Green Room

Minions #1, #2, and #3 provided simple, hearty fare that was ready and waiting no matter what time I wandered in. Chili over potatoes both baked and quartered, veggie pasta with an excellent sauce, and much to my utter screaming delight, my absolute favorite: homemade biscuits with sausage gravy. Snack baggies held a choice of popcorn, M&Ms, and even wasabi peas!

The Party Floor!

When I first got off the elevators on my way to my hotel room, I all but walked into a sign that proclaimed the hotel’s policy of keeping things quiet between nine p.m. and seven a.m. That made me burst out laughing. I was on Three, where the Quiet Zone started. The Party Floor was on Two, and it was crowded! Walking the big circle brought me to a new sign every three or four doors, heralding another party with another theme. On Friday night I spent most of the evening hanging out in Kevin and Andy’s ’60s themed bash. On Saturday night the ConJose party was the place to be. Gorgeous lighting effects, lots of comfy furniture, and some salted dark chocolate caramels that were divine!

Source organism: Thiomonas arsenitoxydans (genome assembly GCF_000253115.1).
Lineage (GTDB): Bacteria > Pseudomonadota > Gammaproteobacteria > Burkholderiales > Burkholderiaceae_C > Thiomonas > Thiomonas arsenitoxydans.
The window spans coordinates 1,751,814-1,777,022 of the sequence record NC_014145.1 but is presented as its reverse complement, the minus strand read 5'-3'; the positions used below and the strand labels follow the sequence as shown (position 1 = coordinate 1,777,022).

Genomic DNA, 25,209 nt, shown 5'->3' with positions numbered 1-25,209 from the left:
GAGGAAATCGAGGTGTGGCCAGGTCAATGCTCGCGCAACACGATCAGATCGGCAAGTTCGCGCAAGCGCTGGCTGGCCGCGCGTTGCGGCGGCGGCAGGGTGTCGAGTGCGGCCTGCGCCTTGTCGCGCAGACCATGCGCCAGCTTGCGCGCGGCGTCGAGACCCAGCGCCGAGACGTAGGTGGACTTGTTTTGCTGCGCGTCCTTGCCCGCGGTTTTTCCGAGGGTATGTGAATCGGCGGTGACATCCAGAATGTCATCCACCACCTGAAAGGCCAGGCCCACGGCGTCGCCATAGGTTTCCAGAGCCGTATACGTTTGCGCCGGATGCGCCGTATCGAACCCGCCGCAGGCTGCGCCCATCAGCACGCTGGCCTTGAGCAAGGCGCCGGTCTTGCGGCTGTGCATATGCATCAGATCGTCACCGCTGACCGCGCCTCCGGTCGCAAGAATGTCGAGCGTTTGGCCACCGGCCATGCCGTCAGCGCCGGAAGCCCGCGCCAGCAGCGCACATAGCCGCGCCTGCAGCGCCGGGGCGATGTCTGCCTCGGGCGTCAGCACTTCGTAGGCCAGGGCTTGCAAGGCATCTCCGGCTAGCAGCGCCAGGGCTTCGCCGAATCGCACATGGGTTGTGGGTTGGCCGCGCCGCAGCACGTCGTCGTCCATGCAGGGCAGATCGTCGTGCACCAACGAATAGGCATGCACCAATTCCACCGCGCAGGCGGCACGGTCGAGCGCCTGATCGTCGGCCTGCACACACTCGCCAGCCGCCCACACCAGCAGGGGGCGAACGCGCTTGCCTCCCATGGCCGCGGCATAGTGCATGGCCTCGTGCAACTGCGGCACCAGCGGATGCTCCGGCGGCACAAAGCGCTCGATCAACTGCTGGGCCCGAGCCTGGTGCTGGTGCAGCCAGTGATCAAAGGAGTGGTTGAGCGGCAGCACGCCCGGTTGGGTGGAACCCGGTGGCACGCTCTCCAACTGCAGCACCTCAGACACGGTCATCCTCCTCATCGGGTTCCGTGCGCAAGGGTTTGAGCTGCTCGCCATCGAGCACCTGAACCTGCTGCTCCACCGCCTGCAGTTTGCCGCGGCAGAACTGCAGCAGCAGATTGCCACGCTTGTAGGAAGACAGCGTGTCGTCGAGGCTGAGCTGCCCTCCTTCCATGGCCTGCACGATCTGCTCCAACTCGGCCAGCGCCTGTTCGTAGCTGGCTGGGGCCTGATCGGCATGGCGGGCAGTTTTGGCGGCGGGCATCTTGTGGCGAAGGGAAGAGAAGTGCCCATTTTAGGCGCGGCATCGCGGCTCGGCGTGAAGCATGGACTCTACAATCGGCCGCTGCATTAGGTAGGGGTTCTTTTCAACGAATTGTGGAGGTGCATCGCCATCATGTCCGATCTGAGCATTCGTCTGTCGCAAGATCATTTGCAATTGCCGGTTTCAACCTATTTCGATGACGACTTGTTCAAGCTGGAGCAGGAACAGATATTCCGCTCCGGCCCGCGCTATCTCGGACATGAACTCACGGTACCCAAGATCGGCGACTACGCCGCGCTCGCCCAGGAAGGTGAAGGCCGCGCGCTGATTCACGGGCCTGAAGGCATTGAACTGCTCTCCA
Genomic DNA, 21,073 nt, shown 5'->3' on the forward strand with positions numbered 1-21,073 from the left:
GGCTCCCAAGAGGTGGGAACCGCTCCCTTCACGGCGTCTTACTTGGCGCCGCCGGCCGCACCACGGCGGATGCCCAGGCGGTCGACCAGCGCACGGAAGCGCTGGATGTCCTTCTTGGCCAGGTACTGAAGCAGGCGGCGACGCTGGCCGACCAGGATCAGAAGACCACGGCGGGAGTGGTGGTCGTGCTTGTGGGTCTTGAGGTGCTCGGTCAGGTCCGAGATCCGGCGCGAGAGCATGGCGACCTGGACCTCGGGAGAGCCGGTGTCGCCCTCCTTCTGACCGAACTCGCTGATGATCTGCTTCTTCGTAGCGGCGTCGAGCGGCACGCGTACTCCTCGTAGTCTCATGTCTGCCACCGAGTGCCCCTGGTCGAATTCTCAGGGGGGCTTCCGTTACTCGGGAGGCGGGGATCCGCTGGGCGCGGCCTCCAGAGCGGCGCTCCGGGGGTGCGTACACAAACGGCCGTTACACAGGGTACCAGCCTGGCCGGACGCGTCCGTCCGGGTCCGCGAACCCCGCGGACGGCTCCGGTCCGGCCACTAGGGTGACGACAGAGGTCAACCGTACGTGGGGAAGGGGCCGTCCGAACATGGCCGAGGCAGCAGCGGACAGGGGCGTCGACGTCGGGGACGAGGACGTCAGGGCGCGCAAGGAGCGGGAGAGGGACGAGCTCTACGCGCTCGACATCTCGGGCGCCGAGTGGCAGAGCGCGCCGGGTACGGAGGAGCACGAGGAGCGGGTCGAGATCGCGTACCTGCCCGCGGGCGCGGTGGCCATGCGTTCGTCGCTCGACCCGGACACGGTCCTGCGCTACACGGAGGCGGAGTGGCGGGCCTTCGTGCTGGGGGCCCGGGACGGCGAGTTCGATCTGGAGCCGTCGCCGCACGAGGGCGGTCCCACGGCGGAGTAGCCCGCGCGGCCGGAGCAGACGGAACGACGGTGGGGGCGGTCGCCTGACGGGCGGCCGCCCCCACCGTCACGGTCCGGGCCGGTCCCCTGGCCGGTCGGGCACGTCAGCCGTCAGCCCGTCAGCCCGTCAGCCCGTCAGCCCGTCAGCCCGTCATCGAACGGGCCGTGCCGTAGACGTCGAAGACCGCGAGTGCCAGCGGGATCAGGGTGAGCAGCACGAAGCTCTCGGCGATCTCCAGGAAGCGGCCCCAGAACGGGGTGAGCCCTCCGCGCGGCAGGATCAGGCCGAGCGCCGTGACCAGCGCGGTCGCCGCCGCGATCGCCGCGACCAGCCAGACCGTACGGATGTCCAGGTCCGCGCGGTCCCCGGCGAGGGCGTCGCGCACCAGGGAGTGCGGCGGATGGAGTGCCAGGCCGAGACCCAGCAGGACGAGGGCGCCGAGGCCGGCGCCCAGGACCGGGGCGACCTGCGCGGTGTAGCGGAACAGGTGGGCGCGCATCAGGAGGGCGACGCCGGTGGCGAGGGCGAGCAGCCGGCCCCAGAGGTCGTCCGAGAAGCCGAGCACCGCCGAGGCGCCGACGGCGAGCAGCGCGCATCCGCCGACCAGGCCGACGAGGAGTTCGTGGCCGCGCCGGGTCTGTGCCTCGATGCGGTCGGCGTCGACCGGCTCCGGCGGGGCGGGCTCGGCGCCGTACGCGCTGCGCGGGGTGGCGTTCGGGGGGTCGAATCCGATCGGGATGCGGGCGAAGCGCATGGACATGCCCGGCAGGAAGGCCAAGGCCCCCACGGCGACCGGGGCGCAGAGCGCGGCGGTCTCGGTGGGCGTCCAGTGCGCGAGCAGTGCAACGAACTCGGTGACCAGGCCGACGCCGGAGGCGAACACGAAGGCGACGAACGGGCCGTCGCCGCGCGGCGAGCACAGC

I’m looking forward to Con-Volution 2017, at the San Ramon Marriott!

1 Comment

Filed under bad movies, chocolate, Christmas, Conventions, creativity, editing, fairy tales, fantasy, Fiction, Food, Goals, Halloween, historical fiction, Horror, Humor, Japan, Lillian Csernica, neurodiversity, publication, research, science fiction, sword and sorcery, travel, Writing

The Age of Monsters


by Lillian Csernica on September 28, 2016

sphinx2016_1800x840
I hope to see lots of you folks during Con-Volution this weekend at the Hyatt Regency SFO  in Burlingame, CA. With Halloween just around the corner, I’ve been working on some fun freebies. See me at a panel, catch me roaming around the hotel, and you will walk away with some fun, useful, and downright eye-catching items.
And yes, I do sign body parts, provided the Medical Examiner is already done with them!

My panel schedule: